Can Dogs Get Poison Ivy?

Poison ivy, and similar poisonous plants such as poison oak or sumac, are a scourge for many people who enjoy outdoor activities such as hiking. Some people who are especially sensitive can develop rashes and blisters even with minimal contact with the plant. But what if you know what to look for and how to avoid these poisonous plants while you're hiking with your dog, but your dog doesn't? Will he get poison ivy? And can he transfer that to you?

Dogs can carry the urushiol oil on their fur and spread it to you. The oil is what causes the itchiness, rashes, and blisters.
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Poison ivy, oak or sumac

Poison ivy, oak, and sumac are plants that grow in wooded areas in different parts of the country. Poison ivy is found everywhere in the United States except Alaska and Hawaii, although it is most common in the Eastern and Midwestern states.

Poison oak is most common in the Western states, but it can be found all over. Poison sumac is most common in the Eastern and Northern lowlands and swampy areas of Southern states. Although they grow in slightly different habitats, each of these plants contains an oil, called urushiol oil, that is responsible for the allergic reaction.

While some people are immune to the effects or urushiol oil, nearly everyone who comes into contact with the plant develops an itchy rash. Even people who start out with immunity to urushiol oil can develop the allergic reaction if they are continuously exposed to it. The Pet Poison Helpline says, thankfully, that dogs have more hair on their bodies, which provides protection, while humans typically have more exposed skin. Dogs can carry the oil from their hair to humans, however, so that's most likely what you'll need to watch out for.

Dogs don't usually get poison ivy, because their fur protects them, but they can spread the oil.
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Poison ivy allergic reaction

The problem is the urushiol oil in the sap in poison ivy, oak, or sumac. It is released from the plant when it is broken, crushed, or even brushed up against. These plants are poisonous year-round, even in winter. Be cautious when touching any part of the plant, including the root. Symptoms will be worse with greater exposure to the plant.

The Mayo Clinic says signs and symptoms of a poison ivy rash include:

  • Redness
  • Itching
  • Swelling
  • Blisters
  • Difficulty breathing, if you've inhaled the smoke from burning poison ivy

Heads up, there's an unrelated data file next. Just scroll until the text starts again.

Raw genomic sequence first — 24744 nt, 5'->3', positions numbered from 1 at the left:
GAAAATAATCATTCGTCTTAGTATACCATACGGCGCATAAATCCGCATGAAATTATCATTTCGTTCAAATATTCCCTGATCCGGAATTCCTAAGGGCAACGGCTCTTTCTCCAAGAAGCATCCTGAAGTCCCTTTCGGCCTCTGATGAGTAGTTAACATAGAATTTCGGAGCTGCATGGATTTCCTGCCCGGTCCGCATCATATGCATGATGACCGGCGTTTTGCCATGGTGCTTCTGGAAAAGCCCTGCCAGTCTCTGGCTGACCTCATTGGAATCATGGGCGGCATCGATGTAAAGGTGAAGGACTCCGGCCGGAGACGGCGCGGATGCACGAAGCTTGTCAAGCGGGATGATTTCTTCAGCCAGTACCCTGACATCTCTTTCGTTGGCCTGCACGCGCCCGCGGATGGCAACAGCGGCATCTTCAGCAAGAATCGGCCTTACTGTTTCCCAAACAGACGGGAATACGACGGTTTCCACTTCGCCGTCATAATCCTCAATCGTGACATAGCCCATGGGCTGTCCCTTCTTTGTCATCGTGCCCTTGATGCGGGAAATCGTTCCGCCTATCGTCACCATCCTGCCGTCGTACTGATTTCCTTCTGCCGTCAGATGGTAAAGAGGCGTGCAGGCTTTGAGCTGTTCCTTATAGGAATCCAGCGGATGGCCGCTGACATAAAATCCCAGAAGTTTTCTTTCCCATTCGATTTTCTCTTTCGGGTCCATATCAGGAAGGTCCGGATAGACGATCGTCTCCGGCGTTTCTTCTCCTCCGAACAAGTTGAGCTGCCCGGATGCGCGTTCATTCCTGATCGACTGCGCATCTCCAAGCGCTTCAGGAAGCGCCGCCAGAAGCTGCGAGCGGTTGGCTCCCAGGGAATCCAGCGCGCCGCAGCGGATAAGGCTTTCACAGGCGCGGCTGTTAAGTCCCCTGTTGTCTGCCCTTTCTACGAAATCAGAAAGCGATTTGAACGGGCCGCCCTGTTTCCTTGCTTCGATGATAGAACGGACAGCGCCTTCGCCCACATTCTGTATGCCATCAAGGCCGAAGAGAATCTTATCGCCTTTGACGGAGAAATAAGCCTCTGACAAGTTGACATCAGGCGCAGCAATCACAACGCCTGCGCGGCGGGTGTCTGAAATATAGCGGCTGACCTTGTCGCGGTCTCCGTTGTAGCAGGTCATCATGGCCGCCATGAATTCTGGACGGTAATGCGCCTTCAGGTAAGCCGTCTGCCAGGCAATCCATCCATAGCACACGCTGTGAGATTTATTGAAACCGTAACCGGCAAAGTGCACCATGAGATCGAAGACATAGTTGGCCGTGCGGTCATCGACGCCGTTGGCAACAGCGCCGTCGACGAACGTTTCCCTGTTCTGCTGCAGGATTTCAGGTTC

The rashes and blisters usually develop 12 to 48 hours after exposure and last two to three weeks. The rash is not contagious, so you can't get the rash just by touching someone else's rash. But the rash can spread by touch, either by someone else, you spreading it to other parts of your body, or through contact with your pet, if the urushiol oil is still present.

If you think you or your pet has been exposed to the plant, give them, and yourself, a cleansing bath.

If you think your dog came into contact with the plant, give him a cleansing bath after exposure so the oils don't spread.
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Dog exposure to poison ivy

The Pet Poison Helpline says despite the dramatic sounding name, poison ivy, oak, or sumac are not really "poisonous" in the sense that they will make you or your dog seriously ill. But they are toxic, and the allergic reaction effects are certainly unpleasant.

Pet Poison Helpline says pets can be exposed to these poisonous plants or other toxic plants by skin exposure or through their mouths. Either way, dog exposure to poison ivy can result in contact dermatitis (irritated skin) or an upset gastrointestinal system.

The American Kennel Club reports that most veterinary dermatologists say dogs cannot get poison ivy, or if they do, it is very rare. Part of this is because the urushiol oil simply can not reach the dog's skin because of their longer hair. but, the oil can still get on their hair. This might allow the itchy rash-causing oil to spread, by the dog grooming himself or rubbing against you.

Take your dog outdoors with you, but limit your exposure to poison ivy by wearing skin-covering clothing and gloves if you are clearing land or working in brush.
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Limiting exposure to poison ivy

If you enjoy spending time outside, learn to recognize these poisonous plants. If you are fortunate enough to live in Alaska or Hawaii, chances are you will never encounter these plants. Interestingly, mango trees, which are found in Hawaii, also contain urushiol oil and will also result in an itchy rash.

They also do not like heights, apparently, so if you're into mountain hikes, you will not likely see these plants above 4,000 feet. They do like wet areas, however, so even if you live in a desert, these plants may still grow along the banks of rivers, streams, and ponds.

When you do go walking through wooded areas, don't walk with exposed skin. Wear long pants, socks, and shirts with sleeves. Wear gloves if you are doing any outside work involving removing the plant, clearing land, or the like. Be extremely cautious about burning the plant, because that can expose your lungs to the urushiol oil in smoke form.

Conclusion

Any contact with urushiol oil from these plants could rub off on you, or your dog. If you're experiencing the itchy rash symptoms of poison ivy, it could be from exposure. While it's not likely that your dog will get it on her skin because her fur prevents the oil from reaching her skin, it is possible she transferred some of the oil to you. If you're worried about something your dog may transfer to you after contact with the plant, give her a bath as soon as you get home so the oils don't spread. Call the Pet Poison Helpline 24/7 at (877) 764-7661.

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